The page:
The function quiz_apply_penalty_and_timelimit() subtracts the penalty in $state->sumpenalty from the raw grade in $state->raw_grade to obtain $state->grade for the response. However it is ensured that the grade of a new attempt at the question never falls below the previously achieved grade. This function also increases $state->sumpenalty by the amount in $state->penalty. The assumption is that $state->penalty has just been set appropriately by the code calling this function, e.g., quiz_process_responses.

Time limit

A quiz can have a time limit. This is stored in minutes in $quiz->timelimit. So before using this in time calculations it always has to be multiplied by 60 to turn it into seconds like all other timestamps in moodle and php. If $quiz->timelimit is zero it means there is no timelimit.

If a student asks to start an attempt on view.php for a quiz with a timelimit then he is shown a javascript message alerting him to the timelimit and is asked to confirm.

For quizzes with timelimit attempt.php shows a javascript timer that counts down and automatically submits and closes the attempt when the time is up.

Confusingly there are two javascript timers in the quiz module. jsclock.php provides a countdown in the title bar that counts down to the quiz closing time if this is less than a day away. This has nothing to do with the timelimit. jstimer.php provides the countdown timer that implements the timelimit. It in turn uses timer.js.

The time a response was submitted by the student is recorded by attempt.php right at the top of the page and is then passed on to quiz_process_responses in $action->timestamp. This puts it into $state->timestamp. Finally, after the responses have been graded, the function quiz_apply_penalty_and_timelimit() checks that the responses are within the timelimit to within 5% and if not it sets the grade to zero (or the previously obtained grade, if that is higher).


Quiz attempts can be paginated, i.e., spread over several pages. The student can navigate between the pages using the standard Moodle paging bar. When the student navigates to a different quiz page the answers on the current page are automatically submitted for saving (but not grading).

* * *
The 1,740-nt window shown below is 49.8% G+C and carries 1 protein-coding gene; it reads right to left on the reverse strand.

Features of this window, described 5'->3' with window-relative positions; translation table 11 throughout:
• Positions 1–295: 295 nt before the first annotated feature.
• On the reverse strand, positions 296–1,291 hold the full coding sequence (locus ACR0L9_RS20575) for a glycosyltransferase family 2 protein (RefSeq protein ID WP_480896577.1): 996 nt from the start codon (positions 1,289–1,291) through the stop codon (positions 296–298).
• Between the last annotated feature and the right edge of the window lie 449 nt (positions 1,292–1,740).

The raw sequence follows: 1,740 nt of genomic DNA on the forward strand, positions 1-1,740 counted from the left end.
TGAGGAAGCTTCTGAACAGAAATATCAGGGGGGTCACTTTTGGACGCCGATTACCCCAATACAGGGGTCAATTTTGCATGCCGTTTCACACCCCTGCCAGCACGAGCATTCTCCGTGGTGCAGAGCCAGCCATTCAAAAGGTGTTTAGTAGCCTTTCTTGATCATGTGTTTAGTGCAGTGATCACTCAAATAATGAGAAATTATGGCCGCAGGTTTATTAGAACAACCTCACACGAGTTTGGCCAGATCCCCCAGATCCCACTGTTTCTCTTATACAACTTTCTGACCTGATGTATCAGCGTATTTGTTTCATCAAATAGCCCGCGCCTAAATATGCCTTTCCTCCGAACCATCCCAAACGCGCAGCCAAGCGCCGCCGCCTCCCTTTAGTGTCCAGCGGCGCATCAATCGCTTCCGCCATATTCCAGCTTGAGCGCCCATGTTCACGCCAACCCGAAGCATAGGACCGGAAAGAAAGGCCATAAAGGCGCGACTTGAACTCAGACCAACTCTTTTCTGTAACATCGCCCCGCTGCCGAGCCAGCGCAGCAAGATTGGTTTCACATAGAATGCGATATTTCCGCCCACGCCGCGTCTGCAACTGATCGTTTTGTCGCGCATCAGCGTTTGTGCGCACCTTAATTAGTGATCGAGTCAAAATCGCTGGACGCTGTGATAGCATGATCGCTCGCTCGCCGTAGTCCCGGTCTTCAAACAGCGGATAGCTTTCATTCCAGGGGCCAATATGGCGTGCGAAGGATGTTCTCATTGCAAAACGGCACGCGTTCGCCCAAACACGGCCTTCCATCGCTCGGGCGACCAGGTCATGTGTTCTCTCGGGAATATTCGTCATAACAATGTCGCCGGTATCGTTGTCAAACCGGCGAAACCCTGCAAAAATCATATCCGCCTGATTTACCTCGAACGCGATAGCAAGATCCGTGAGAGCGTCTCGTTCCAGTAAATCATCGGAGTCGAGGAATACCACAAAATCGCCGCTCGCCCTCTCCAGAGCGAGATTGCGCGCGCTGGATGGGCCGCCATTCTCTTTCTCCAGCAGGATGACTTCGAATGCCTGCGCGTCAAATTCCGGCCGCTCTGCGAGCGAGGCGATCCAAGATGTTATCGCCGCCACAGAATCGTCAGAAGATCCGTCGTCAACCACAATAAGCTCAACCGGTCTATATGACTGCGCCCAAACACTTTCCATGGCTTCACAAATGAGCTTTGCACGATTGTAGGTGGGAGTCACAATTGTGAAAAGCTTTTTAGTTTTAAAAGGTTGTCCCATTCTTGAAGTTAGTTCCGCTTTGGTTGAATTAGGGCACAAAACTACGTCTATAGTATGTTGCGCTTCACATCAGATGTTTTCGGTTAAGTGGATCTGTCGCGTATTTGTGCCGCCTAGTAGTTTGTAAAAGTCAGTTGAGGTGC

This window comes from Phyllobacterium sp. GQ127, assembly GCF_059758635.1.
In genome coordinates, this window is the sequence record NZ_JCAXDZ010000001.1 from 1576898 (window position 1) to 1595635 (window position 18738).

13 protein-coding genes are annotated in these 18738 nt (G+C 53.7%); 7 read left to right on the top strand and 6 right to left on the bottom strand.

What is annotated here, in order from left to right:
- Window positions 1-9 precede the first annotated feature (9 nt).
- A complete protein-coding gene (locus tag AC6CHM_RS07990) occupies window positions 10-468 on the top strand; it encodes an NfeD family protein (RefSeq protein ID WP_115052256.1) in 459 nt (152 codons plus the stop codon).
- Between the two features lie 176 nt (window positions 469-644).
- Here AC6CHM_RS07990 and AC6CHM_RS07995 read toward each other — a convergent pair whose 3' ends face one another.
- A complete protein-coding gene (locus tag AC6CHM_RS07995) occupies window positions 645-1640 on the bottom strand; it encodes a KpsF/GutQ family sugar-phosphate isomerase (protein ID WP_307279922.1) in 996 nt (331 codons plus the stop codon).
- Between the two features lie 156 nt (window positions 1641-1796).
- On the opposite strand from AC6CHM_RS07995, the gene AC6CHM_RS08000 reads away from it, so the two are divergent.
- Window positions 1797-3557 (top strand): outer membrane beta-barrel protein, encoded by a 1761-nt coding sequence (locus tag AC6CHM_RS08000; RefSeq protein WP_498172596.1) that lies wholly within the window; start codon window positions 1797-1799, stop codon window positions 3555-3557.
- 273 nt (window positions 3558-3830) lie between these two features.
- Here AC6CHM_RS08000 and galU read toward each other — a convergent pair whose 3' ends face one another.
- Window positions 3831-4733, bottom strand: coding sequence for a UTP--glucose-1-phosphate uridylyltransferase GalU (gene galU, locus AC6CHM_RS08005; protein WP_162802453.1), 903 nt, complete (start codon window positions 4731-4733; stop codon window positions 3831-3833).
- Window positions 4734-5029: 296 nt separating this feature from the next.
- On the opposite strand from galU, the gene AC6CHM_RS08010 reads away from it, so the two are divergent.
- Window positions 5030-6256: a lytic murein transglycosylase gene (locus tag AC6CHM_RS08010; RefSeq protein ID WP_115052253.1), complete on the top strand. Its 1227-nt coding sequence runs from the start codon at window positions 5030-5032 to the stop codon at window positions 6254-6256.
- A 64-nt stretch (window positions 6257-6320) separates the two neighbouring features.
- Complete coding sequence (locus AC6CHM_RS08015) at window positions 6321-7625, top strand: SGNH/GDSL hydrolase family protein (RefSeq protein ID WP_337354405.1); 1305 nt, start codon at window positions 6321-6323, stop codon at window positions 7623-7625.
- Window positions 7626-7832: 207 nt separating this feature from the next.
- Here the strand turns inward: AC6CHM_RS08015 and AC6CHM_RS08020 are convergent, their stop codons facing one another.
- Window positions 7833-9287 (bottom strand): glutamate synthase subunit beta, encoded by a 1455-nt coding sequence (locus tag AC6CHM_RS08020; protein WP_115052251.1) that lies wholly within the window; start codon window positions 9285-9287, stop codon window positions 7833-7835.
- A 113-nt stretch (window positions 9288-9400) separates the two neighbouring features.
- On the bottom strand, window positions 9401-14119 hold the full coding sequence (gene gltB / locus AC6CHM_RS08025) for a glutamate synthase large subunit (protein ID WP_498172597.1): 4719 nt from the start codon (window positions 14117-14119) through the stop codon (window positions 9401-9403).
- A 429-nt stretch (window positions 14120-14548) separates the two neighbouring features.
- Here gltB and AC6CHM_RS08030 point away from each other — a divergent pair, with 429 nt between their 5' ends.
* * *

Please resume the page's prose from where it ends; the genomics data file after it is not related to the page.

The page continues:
To do this automatic submission the paging bar needs some javascript. It is therefore not produced with Moodle's standard print_paging_bar() function from weblib.php but with quiz_print_navigation_panel() which is defined in mod/quiz/locallib.php and produces something that looks the same.

The teacher has complete control via the edit interface on edit.php over where the page breaks should occur. He can repaginate the quiz with any chosen number of questions per page. He can also move the page-breaks up and down using the arrows.

Internally page breaks are stored in the $quiz->questions field (which now should really be called $quiz->layout). This field contains a comma separated list of questionids and pagebreaks where the pagebreaks are represented by the id 0. For example 23,12,0,11, 0 means that the two questions with ids 23 and 12 are on the first page and the question with id 11 is on the second page. The last page break is invisible and Moodle sometimes puts it there itself for its own convenience.

Because the quiz has an option $quiz->shufflequestions to shuffle questions the layout that the student sees in a particular attempt does not necessarily have to be the same as that stored in $quiz->questions. Therefore each attempt has its own $attemp->layout field. If $quiz->shufflequestions is false then this just contains a copy of $quiz->questions but if it is true then during the creation of a new attempt by quiz_create_attempt() the function quiz_repaginate() is used to produce a layout with $quiz->questionsperpage number of questions per page that are randomly ordered.